Where were the pleasure gardens of Norwich and why are cucumbers posh? Meet the man behind the illustrated blog and books delving into some of the quirkier corners of Norfolk history.

Just about every street is packed with stories reaching back through the centuries – and Colonel Reggie Unthank has spent years finding them behind handsome doorways, intriguingly-named roads or mysteriously-worded memorials.

The Colonel has hunted down the city centre site of Sir Thomas Browne’s garden, described as ‘a paradise’ in 1671, and of the telegraph stations which, more than 200 years ago, meant messages could be sent from Great Yarmouth to London in just 17 minutes.

His first mission gave him his name.

The man behind the Colonel is Clive Lloyd, who arrived in Norwich in 1982 to work as a plant scientist at the John Innes Centre.

Great British Life: Inside one of Clive Lloyd's books. Picture: Denise BradleyInside one of Clive Lloyd's books. Picture: Denise Bradley

He moved into a house in Unthank Road and became fascinated by the history of the area.

Clive insists he is not a historian, although the evidence of his impeccably-researched investigations suggests otherwise. He is definitely a gifted communicator, distilling weeks of research into beautifully illustrated pieces on, say, the bronze doors of City Hall (with diversions to chocolate factories, the Vikings and the world’s first wine-in-a-box.)

‘I prefer to take a sideways look at things I come across as I wander about town – preferably off the beaten path,’ he says at the top of his popular Colonel Unthank’s Norwich blog.

Word on his new street was that an extra tall section of wall at a junction was the last vestige of the Unthank estate, from which the road took its name. As he searched for the facts behind the tall wall story, Clive uncovered a tale of love at the heart of Norwich’s Golden Triangle, and the real reason for the wall.

Three generations of the Unthank family were colonels, and from 2015 there was a fourth colonel on the Unthank Road – who discovered that the high wall which had first inspired him was not an Unthank thing at all. But by then he was enjoying researching history around the county.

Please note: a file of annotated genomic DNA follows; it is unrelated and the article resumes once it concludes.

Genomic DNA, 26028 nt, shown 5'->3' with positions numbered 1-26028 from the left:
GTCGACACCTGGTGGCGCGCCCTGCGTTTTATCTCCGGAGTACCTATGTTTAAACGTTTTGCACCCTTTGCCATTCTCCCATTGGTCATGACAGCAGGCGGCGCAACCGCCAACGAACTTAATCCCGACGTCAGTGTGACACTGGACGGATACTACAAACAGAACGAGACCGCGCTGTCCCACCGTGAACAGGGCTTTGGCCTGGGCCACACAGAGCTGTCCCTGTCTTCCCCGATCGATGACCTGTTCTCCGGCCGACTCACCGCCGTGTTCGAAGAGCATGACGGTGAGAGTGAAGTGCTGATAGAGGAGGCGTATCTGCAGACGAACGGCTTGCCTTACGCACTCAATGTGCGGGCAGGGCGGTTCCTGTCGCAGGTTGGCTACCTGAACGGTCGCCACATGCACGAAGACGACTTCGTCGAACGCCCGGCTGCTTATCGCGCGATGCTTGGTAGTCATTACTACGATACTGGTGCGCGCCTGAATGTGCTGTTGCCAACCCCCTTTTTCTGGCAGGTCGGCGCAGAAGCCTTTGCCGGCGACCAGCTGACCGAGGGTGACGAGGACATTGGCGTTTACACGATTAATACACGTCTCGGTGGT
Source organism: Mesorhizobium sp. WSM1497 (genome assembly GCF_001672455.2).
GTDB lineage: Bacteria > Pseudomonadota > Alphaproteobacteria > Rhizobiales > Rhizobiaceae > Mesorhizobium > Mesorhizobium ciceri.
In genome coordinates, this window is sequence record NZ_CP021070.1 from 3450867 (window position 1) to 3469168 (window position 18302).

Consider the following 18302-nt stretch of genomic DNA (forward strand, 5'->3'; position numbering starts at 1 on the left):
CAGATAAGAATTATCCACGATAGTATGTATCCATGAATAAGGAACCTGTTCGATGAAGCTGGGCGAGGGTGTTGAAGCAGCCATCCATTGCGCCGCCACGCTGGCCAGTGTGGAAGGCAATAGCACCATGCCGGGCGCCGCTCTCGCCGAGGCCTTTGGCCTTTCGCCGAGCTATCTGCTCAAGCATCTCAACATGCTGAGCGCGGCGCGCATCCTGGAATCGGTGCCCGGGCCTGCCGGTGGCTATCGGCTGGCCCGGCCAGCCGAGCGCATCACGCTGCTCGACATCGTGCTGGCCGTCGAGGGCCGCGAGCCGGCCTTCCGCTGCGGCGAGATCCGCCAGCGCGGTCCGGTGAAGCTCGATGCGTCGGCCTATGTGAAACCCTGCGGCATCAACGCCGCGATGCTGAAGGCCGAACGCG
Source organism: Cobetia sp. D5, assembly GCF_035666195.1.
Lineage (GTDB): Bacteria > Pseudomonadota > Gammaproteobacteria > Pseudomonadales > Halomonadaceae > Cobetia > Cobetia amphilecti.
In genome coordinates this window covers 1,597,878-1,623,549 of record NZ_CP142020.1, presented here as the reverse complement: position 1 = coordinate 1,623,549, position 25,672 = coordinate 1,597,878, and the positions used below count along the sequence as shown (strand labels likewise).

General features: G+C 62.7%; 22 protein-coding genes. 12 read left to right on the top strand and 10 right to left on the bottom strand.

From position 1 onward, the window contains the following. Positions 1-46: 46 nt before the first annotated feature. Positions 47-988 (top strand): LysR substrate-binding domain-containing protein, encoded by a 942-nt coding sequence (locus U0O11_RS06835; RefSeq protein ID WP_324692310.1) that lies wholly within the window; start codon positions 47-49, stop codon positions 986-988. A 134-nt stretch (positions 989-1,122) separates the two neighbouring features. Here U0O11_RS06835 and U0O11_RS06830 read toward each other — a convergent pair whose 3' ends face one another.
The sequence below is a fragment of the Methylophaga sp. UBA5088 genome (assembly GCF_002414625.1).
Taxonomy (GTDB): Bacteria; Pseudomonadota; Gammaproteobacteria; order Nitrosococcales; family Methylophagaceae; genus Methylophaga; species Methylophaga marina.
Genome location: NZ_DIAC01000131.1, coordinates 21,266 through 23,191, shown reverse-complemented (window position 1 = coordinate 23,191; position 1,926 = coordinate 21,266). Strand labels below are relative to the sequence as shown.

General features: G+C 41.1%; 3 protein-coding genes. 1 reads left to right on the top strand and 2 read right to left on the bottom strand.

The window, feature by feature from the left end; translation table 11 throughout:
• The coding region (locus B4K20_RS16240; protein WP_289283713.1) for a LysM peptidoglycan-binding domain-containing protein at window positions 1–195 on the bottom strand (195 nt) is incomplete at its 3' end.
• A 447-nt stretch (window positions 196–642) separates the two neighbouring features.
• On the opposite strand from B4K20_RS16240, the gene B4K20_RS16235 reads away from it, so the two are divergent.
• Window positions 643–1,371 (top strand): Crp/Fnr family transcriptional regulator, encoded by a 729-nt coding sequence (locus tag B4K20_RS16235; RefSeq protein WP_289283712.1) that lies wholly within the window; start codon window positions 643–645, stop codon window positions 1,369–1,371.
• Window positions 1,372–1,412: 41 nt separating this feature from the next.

Great British Life: Clive Lloyd. Picture: Denise BradleyClive Lloyd. Picture: Denise Bradley

His many enthusiasms include angels in medieval churches, the Arts and Crafts movement, Norfolk architects and local brickwork, ironwork and flint.

As a scientist Clive wrote papers on how the components of plant cells work. ‘I soon realised no-one likes to scroll through a whole page of text,’ he said. When he began writing as Colonel Unthank (adopting a pen name to keep a distance between himself and his historical investigator) he used the same lots-of-pictures policy.

‘Science is telling stories. I always liked writing papers that explained science and it was always the writing I enjoyed,’ said Clive.

The audience for the Colonel’s entertaining, accessible and meticulously researched investigations grew steadily as Clive discovered that the quirky statues, handsome terraced streets and old maps which piqued his attention, interested thousands of other people too.

He identified the people portrayed in terracotta panels on the outside of Jarrolds and, now living off Eaton Road in Norwich, became intrigued by the glass that people found in their gardens and wrote about the nursery fields of Eaton – which were once packed with glasshouses.

Before such nurseries were developed some crops were limited to lavish estates. ‘It’s why cucumber sandwiches are still considered posh,’ said Clive. ‘Cucumbers were very exotic. You were showing your wealth, that you had your own hot house with your own gardener who produced cucumbers, tomatoes, pineapples...’

Great British Life:  Colonel Unthank's books. Picture: Denise Bradley Colonel Unthank's books. Picture: Denise Bradley

Clive grew up in a mining village in South Wales. His grandfather was killed in a mining accident and his father, as the eldest of 10 bereft children, was employed to hand out lamps as workers descended into the mines. Clive took a very different route, studying biochemistry at university and going on to specialise in plant cells.

Plants still play an important part in his life, but in the garden rather than under the microscope. His wife, Sue, adores gardening and has an OBE for her work planting neighbourhood woods with the Woodland Trust. They produce twice-yearly magazines for the Norfolk Gardens Trust and, with 10 grandchildren between them, Clive is working on a children's book set in historic Norwich.

And as Colonel Unthank he has unearthed the stories of pleasure gardens, complete with waterfalls, fireworks and balloon flights, which once graced Norwich city centre.

Clive’s latest book is Back Stories, Further Adventures in Colonel Unthank’s Norwich. He has also written Colonel Unthank and the Golden Triangle, and Colonel Unthank’s Norwich, a Sideways Look at the City, and blogs about the history, decorative arts and buildings of the city at colonelunthanksnorwich.com